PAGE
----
Today's a video day, people! I've scoured the bowels of the internetz, and found some great videos for you to enjoy.
There is something unsettling about BigDog. It's not how much he weighs, it's not how much he can carry, and it's not even the fact that he's a machine. What made me feel sick to my stomach watching him move is how realistically he handles treacherous terrain, getting kicked in the side, and slipping on ice. Maybe it's the noise he makes, too, but the absurdly life-like mannerisms of this incredible machine are staggering. And of course, BigDog NEVER goes down.
This video from artist Santeri Ojala is hilarious. Using real footage of Eric Clapton playing a guitar solo with his band on-stage, Ojala overdubbed crappy guitar lines that are strikingly accurate in their attacks, if not in tone, so the illusion is almost completely seamless. And the result is something pretty entertaining. I laughed out loud a couple of times. Can you believe people like Clapton wouldn't want this stuff on the internet? Come on guys, you're talented and famous. Let people have a little fun with you.
As Dave Burnes pointed out to me, the New York Times knows how to handle the arts, fashion, media, and other right-brained miscellanea. Recently they launched T Magazine, seemingly for that very reason. Now, T Magazine online has begun "TAKE," a series of short short films (12, to be exact) starring "Hollywood’s bright young things" that, as a whole, lay out a single narrative. "Shot by the emerging New York writer and director Brody Baker during the recent Sundance festival, these 12 improvised vignettes were conceived to be viewed sequentially. Each episode, starring a different actor, will build on the previous one." The first one stars Josh Hartnett in arguably his best minute on-screen ever. What excites me most of all (yes, even more than the Band of Horses track in the teaser/trailer) about this is that what appears to be smart, invested, quality drama has been created SPECIFICALLY for the internet. And that's no small news bit. The future is the internet, people.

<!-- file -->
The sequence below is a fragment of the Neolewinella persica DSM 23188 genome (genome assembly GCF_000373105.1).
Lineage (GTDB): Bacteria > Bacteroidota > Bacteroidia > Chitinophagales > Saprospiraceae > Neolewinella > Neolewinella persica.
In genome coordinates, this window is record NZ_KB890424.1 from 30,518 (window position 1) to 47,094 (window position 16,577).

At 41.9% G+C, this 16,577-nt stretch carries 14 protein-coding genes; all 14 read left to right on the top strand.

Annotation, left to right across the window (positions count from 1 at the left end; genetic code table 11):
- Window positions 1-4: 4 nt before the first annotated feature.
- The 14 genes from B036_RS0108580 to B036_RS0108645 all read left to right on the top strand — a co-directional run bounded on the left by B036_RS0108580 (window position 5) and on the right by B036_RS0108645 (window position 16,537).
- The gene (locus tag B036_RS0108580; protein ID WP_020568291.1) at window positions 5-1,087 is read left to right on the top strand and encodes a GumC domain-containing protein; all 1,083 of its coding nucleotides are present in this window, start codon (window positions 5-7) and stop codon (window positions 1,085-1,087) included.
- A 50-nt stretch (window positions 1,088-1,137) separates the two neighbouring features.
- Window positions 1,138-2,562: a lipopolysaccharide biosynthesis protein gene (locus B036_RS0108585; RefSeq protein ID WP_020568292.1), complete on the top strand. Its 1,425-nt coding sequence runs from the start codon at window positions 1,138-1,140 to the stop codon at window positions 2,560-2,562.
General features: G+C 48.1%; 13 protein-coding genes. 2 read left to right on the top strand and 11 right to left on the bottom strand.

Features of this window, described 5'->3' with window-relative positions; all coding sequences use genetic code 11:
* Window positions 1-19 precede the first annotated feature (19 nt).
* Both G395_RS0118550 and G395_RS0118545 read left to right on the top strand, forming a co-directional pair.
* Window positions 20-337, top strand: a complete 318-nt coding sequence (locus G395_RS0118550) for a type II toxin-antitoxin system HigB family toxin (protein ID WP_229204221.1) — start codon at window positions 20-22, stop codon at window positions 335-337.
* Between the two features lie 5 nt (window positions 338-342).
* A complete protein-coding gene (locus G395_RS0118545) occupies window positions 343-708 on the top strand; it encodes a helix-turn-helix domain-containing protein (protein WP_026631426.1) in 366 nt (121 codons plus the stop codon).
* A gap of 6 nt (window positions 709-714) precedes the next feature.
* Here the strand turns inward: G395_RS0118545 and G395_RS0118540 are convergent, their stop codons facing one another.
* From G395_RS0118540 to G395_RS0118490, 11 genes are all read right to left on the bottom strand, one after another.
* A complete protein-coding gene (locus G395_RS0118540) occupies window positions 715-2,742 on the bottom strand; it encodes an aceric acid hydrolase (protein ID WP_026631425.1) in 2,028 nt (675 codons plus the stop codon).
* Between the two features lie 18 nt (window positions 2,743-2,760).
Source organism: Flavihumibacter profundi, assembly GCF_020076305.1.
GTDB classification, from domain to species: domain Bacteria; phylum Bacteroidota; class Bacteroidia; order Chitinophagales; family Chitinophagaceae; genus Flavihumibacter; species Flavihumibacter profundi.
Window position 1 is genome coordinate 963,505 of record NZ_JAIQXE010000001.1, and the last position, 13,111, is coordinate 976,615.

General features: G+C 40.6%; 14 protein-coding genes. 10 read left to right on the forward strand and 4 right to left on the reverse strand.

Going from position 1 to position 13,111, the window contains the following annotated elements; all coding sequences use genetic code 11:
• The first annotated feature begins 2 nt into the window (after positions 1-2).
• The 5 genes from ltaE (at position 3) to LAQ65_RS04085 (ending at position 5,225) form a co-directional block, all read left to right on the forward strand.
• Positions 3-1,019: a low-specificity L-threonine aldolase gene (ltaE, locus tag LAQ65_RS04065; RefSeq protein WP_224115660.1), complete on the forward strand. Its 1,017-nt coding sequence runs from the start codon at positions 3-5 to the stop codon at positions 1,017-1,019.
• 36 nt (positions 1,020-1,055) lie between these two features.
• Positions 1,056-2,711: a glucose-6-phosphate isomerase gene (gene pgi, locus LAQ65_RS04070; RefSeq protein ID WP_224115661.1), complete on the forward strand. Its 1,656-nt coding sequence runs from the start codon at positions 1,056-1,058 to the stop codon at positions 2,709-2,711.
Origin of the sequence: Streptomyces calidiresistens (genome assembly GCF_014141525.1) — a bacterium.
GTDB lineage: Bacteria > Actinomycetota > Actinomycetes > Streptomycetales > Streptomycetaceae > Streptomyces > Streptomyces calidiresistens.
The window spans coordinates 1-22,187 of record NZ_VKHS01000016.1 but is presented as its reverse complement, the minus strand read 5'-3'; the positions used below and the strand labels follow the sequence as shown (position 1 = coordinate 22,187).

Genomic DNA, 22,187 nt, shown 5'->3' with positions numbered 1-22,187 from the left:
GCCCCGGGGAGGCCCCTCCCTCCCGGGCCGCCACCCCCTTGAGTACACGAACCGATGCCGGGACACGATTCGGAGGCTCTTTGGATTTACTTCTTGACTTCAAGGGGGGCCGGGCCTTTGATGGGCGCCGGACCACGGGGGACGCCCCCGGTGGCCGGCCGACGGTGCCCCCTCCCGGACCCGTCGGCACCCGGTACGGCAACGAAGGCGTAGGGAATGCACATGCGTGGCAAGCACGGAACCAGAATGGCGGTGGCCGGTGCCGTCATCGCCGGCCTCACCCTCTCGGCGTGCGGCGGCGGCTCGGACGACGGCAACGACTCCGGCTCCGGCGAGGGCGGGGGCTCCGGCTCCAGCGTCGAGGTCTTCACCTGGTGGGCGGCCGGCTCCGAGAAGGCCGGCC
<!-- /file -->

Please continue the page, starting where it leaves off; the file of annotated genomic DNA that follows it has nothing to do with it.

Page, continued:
TAKE - Episode 1
"The future is the internet," someone wise once said. Whomever it was, they were smart. Welcome to TV on the Internet. No, it's not some Brooklyn indie-band. It's Hulu, where you can watch a bunch of your favorite shows AND movies, streaming, for free, with limited advertising interruption. What distinguish this site from Peekvid, a predecessor, are great design value and big-name advertisers, including 20th Century Fox. That's right, their shows are on there for free and they're bout it bout it. While Hulu has some holes (for instance, not much in the "Scrubs" department), there is a wide and phenomenal breadth of media available, and I don't see this thing going under anytime soon with all of the corporate backing it already has. We may very well be witnessing the beginning of free media.
I just got the new album from Goldfrapp, entitled "Seventh Tree," and I can't stop listening to it. Nonstop for days, this album has been playing on repeat in my computer. Apparently more mellow than their earlier stuff, Seventh Tree is a haven of honey-sweet vocals, lush soundscapes, and a heartbreaking lightness. The video for A&E, a personal favorite, is bizarre and slightly disturbing, but does not manage to detract from the heavenly vocal arrangement. And if you've got three minutes that you never want back, you can also check out the Rex The Dog
Pitchfork has been advertising the unveiling of Pitchfork.tv lately, which goes live on April 7. Promising to be a phenomenal source of indie music video splendor, there is little information available about the format, but the site sports a lovely wash. I guess we'll just have to wait a few more weeks.
That oughtta keep you busy.